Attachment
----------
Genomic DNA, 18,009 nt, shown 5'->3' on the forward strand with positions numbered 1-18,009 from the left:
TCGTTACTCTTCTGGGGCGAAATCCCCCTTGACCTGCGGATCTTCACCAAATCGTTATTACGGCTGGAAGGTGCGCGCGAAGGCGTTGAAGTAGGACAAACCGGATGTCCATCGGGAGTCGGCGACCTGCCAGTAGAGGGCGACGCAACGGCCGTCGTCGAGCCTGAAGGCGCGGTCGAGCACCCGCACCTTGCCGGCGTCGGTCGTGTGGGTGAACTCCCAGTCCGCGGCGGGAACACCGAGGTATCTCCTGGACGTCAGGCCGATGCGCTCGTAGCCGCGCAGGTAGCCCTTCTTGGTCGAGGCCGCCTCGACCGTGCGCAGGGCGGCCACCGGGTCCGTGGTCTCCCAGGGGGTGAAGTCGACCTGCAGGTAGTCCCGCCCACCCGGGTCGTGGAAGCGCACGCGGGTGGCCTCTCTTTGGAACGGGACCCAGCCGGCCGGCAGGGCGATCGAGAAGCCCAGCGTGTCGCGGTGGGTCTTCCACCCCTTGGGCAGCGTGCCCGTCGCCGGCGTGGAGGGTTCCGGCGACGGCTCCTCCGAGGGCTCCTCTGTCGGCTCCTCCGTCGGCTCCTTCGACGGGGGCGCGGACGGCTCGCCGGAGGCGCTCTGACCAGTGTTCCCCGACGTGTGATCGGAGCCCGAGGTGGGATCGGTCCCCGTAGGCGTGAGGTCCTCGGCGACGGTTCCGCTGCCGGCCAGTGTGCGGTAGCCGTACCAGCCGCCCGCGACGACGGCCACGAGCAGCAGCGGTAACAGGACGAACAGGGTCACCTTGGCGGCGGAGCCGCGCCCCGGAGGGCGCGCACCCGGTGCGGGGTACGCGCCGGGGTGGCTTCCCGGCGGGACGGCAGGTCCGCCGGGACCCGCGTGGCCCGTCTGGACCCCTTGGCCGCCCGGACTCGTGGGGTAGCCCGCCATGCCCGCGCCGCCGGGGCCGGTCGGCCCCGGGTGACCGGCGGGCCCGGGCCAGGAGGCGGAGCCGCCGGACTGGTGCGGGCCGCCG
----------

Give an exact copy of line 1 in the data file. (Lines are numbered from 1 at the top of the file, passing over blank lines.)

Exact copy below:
Genomic DNA, 18,009 nt, shown 5'->3' on the forward strand with positions numbered 1-18,009 from the left: